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Offering Thanks!

November 23, 2015

Brilliant fall colors turn our hearts and minds to the coming holidays.  Childhood experiences of the Season often bring wonderful memories.  Of my own, our family often traveled longer distances to see and be with extended family.  Our travels took us from warmth through snow covered peaks, and colorful mountain valleys.   In a time before interstates connected much of the nation, we often traveled by rail. Watching snowflakes magically drift across a dome’s glass while gliding and straining over steep mountain passes, left behind in a child’s mind powerful images of this earth’s quiet beauty.  At grandmother’s Thanksgiving, she required us to publicly give thanks before we could eat.  It would be much later in life before I truly understood the meaning of thankfulness.  One Thanksgiving found us riding through newly fallen snow in a beautiful one horse open sleigh.  Yes, sounds of sleigh bells announced our presence.

Attitudes of gratitude and thankfulness transcend our circumstances.   Early stories from our nation’s history offer helpful examples.   Following a difficult journey which culminated into a winter filled with death, Pilgrims found reasons to offer thanks the following fall.  Of the fall banquet Edward Winslow wrote, “And although it was not always so plentiful as it was at this time with us, yet by the goodness of God, we are so far from want that we often wish you partakers of our plenty.”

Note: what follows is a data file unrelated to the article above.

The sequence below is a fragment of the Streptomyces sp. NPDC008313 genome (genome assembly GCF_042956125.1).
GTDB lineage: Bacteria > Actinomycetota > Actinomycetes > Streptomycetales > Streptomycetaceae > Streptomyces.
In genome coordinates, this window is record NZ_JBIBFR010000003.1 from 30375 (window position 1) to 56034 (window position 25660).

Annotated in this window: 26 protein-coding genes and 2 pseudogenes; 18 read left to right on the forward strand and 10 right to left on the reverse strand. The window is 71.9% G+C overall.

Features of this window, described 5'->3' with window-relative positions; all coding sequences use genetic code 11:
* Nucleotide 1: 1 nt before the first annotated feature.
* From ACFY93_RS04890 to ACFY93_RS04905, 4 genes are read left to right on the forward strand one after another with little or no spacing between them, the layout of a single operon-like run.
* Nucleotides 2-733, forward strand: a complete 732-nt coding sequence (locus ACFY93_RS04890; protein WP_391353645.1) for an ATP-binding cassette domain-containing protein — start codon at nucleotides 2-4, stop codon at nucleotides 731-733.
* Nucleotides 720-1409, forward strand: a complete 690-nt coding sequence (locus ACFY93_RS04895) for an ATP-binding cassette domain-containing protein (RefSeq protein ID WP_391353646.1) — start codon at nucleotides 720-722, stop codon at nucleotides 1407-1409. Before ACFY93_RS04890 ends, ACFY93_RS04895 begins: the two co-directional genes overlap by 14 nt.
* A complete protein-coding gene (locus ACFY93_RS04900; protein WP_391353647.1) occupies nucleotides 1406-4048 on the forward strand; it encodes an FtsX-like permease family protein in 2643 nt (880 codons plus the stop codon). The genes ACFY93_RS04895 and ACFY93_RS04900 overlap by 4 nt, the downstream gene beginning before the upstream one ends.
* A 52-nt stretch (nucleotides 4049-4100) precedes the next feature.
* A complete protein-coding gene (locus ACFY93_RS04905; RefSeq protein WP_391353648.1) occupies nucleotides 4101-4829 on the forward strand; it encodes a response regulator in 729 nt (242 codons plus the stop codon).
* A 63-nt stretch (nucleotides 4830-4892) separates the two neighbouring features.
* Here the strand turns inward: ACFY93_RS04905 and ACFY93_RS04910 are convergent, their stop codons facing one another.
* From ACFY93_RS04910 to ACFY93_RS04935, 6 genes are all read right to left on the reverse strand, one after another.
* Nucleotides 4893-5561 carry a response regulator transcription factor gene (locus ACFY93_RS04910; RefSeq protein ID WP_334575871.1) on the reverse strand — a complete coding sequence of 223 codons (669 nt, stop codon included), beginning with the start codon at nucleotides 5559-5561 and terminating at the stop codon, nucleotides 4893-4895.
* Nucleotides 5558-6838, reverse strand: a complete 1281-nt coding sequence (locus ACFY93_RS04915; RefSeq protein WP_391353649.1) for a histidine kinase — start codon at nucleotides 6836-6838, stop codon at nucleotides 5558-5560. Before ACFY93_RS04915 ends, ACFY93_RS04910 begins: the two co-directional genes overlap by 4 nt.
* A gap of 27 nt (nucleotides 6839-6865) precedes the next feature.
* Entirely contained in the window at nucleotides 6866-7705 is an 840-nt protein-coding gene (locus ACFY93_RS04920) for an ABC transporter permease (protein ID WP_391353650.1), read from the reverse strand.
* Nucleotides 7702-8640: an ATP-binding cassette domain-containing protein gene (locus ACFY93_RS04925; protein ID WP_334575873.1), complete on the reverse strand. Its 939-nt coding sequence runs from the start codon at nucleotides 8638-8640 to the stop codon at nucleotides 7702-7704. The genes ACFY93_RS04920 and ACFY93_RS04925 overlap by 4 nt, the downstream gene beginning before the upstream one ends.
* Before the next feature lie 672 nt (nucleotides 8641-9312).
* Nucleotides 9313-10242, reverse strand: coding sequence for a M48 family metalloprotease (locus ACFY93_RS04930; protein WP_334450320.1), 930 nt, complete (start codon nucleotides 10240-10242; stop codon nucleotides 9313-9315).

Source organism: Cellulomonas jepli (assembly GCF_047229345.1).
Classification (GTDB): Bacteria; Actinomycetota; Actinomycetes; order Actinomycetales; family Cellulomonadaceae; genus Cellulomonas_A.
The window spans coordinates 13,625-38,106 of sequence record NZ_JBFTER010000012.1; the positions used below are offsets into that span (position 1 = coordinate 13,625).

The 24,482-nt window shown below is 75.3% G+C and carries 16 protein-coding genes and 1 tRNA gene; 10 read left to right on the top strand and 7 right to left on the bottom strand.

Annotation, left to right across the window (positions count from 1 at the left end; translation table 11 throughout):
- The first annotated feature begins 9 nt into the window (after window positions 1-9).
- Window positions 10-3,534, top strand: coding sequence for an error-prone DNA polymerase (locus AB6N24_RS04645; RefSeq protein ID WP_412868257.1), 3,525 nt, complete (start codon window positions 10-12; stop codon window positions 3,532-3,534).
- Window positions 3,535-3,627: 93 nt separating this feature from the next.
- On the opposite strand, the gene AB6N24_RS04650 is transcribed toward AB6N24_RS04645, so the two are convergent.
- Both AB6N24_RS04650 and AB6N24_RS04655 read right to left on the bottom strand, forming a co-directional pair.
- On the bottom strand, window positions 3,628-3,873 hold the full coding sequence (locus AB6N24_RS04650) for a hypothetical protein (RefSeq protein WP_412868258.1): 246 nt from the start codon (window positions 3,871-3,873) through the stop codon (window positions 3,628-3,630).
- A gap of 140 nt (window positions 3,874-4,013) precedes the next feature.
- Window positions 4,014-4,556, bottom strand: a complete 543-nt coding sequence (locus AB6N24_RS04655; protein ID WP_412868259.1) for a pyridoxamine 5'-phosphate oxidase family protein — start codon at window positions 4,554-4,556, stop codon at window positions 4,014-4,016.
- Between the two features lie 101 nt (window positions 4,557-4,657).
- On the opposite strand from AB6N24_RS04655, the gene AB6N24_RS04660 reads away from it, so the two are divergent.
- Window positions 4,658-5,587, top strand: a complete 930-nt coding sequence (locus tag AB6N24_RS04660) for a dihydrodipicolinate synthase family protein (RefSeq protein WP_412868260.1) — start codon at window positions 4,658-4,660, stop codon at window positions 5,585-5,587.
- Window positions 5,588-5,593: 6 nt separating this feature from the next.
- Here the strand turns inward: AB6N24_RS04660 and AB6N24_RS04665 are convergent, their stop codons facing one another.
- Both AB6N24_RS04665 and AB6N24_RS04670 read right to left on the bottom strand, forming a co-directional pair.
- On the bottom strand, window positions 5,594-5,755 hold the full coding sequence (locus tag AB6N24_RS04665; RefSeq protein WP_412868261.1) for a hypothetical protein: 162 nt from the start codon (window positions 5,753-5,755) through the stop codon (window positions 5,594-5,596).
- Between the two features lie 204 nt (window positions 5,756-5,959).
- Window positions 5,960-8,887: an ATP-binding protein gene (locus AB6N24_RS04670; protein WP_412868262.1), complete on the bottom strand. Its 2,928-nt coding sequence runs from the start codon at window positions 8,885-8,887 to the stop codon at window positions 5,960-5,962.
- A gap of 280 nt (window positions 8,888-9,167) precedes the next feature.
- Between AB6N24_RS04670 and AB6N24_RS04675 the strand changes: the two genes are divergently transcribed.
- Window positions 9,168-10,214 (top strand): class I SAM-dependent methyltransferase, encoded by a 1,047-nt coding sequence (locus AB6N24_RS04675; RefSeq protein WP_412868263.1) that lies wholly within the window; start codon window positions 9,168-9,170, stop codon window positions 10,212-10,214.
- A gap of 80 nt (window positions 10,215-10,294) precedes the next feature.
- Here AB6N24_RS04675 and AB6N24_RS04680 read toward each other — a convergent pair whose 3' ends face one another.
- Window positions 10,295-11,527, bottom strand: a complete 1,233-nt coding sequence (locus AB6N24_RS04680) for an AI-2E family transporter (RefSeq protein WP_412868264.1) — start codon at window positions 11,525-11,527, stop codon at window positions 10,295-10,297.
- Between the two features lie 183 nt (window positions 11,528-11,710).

A few tiresome years later, having finally solved their economic struggles, they suffered once again, drought wilting away their next harvest.  “In July, Governor Bradford called for a day of community fasting and prayer and all willingly took part. The next morning, rain began and continued for two weeks of which the governor later wrote: “Such softe, sweet and moderate showers…it was hard to say whether our withered corn or drooping affections were most quickened and revived.

Following the Pilgrim’s pattern, Colonial governments during the Revolutionary War set aside days of fasting, prayer, and even for banquets, offering thanks for the watchful hand of God in their lives. After the victory at Saratoga, Washington proclaimed December 18, 1777 a national day of Thanksgiving.  He did the same following the American victory at Yorktown.

In 1789, Washington issued a Thanksgiving proclamation beginning, “Whereas it is the duty of all nations to acknowledge the providence of Almighty God, to obey His will, to be grateful for His benefits, and humbly to implore His protection and favor; and—Whereas both Houses of Congress have, by their joint committee, requested me “to recommend to the people of the United States a day of public thanksgiving and prayer, to be observed by acknowledging with grateful hearts the many and signal favors of Almighty God, especially by affording them an opportunity peaceably to establish a form of government for their safety and happiness:”

Give thanks to God this week as we gather with family and friends.  And don’t forget those among us who are in need or who are less fortunate.  Happy Thanksgiving to All!

Mark, Bill, and John








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